Arkansas’s first environmental education state park interprets the importance of the natural world and our place within it.
9 p.m., Revolution. $10.
Everyone's favorite possibly-soon-to-blow-up local rockers return to Little Rock for the second time in a month. Even with guitarist and vocalist Collins Kilgore living in New York, the band convenes at home with just about seasonal regularity. With shows booked through April at all the clubs in New York you would go to if you lived in New York — Bowery Electric, Mercury Lounge, Arlene's Grocery — best count on this being your last opportunity to catch the Princes until it's sweaty hot outside. They're back in town after a week at SXSW (where, undoubtedly, it is already sweaty hot), where they played an early gig sponsored by buzzy music blog Aquarium Drunkard, a nighttime showcase, a bill with 14 other bands you've definitely never heard of and the It-tent of the whole shebang, the Fader Fort (they opened it; Kanye closed it). So they should be ready to rock. The See, fresh from an impressive showing in the Times Musicians Showcase, opens the show. Despite earlier promises, the trio won't celebrate the release of its debut CD, recorded, incidentally, by the Princes Will Boyd. Look for a headlining gig for that in the near future. The show's open to ages 18 and older. LM.
OZARK FOOTHILLS FILM FEST
12 p.m., Independence Hall, University of Arkansas Community College, Batesville. $5-$25.
In its eighth year, the Ozark Foothills Film Fest continues to draw diverse fare from places far flung: the narrative short “Dolls and Houses” (Israel); a survey of the neighborhood where jazz was born, “Faubourg Treme: The Untold Story of Black New Orleans,” and the doc “Throw Down Your Heart,” about Bela Fleck's search for the roots of the banjo in Africa. But, perhaps more so than in years past, the festival's program embraces Arkansas filmmakers. The drama “The River Within,” directed by Zach Heath and shot mostly along the Spring River, makes its world premiere. Alex Karpovsky's narrative feature “Woodpecker,” about the fanatical birdwatchers who've descended on the Arkansas bayou in search for the Ivory Billed Woodpecker, debuts regionally. Additionally, on Saturday, there'll be a panel discussion, “Whither the Newspaper Critic?” featuring Philip Martin and the Onion A.V. Club's Noel Murray, and a concert with New Orleans vocalist John Boutte. The festival continues through Sunday. For a complete schedule, visit www.ozarkfoothillsfilmfest.org. LM.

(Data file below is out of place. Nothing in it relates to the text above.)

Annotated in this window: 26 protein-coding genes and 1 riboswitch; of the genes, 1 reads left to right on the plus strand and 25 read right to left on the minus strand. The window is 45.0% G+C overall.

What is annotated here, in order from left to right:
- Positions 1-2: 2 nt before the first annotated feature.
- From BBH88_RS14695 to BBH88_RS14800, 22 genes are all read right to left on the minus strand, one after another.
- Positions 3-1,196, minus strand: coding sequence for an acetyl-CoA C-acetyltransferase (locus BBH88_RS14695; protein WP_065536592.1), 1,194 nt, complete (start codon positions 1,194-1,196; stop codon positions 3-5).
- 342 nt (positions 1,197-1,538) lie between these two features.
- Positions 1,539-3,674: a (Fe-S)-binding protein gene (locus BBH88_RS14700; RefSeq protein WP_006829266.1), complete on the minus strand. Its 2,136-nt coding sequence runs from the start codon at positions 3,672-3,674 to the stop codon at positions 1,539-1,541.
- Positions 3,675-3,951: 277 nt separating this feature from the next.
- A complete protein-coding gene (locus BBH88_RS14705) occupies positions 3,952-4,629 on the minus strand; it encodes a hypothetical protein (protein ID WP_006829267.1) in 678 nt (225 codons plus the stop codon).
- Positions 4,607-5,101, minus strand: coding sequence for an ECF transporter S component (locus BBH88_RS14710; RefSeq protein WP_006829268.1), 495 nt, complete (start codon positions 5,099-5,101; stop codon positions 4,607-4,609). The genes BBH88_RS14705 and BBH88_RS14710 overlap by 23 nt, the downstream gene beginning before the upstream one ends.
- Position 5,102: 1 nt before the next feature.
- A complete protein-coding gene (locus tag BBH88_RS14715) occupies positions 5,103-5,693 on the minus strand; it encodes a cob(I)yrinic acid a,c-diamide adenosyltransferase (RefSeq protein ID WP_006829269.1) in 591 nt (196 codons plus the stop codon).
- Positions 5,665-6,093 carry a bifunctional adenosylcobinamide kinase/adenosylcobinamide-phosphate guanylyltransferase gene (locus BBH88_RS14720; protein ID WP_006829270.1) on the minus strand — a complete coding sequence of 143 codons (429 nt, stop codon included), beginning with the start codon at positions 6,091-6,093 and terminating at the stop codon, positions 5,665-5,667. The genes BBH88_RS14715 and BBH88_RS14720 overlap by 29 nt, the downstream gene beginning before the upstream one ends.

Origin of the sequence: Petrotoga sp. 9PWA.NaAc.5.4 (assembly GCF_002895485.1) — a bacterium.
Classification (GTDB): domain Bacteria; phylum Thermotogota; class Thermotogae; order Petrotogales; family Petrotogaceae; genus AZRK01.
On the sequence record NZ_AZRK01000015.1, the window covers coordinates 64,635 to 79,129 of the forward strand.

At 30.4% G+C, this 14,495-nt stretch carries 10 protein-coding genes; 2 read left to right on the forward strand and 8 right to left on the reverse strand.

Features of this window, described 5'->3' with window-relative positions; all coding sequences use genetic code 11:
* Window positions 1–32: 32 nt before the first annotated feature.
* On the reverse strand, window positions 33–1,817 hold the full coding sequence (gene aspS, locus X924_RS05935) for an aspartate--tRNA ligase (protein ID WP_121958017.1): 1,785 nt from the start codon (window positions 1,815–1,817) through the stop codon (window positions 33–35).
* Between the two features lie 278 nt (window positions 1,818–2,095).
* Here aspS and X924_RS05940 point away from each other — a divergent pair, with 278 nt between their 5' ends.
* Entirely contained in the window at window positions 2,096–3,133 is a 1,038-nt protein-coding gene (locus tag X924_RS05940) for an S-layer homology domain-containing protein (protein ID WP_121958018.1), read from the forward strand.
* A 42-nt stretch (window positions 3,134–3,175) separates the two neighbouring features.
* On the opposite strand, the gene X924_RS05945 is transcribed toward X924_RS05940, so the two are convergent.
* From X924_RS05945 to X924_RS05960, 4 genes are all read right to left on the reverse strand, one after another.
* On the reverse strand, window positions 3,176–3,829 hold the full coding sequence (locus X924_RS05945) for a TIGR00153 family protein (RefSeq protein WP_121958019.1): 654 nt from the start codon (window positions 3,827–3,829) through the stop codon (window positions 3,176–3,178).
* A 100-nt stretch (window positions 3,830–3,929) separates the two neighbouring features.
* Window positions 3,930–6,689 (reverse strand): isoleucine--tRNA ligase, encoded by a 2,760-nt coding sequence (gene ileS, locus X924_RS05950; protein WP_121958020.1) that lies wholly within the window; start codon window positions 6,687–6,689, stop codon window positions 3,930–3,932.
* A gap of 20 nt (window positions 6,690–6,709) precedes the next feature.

PICKIN' AND WINNIN'
5 p.m., Arlington Hotel, Hot Springs. $25-$40.
The brainchild of Memphis singer/songwriter Keith Sykes, long a regular presence in Central Arkansas, this two night-showcase gathers 10 acclaimed songwriters for some pickin' and some grinnin' and some songs you probably know by heart. Sykes, who's penned songs for the Judds, John Prine and Jerry Jeff Walker might be best known for “Volcano,” which Jimmy Buffett made a hit. Those sharing the spotlight with Sykes include Richard Leigh (Crystal Gayle crossed over with his “Don't It Make Your Brown Eyes Blue”) and Susan Gibson (she penned the Dixie Chicks' biggest hit, “Wide Open Spaces”), popular Texas songwriter Larry Joe Taylor, Michael Hearne, Jimmy Davis, Jed Zimmerman, Nancy Apple, Blair Combest and Delta Joe Sanders. The event kicks off on Friday with a meet-and-greet reception with the songwriters, followed by a songwriters-in-the-round concert at 8 p.m. The finale, at 8 p.m. on Saturday, features individual sets by each songwriter. Tickets for Saturday only are $25; it's $40 for both nights. Proceeds benefit the Tim Mathis Memorial Scholarship Fund. Special room rates are available at the hotel. LM.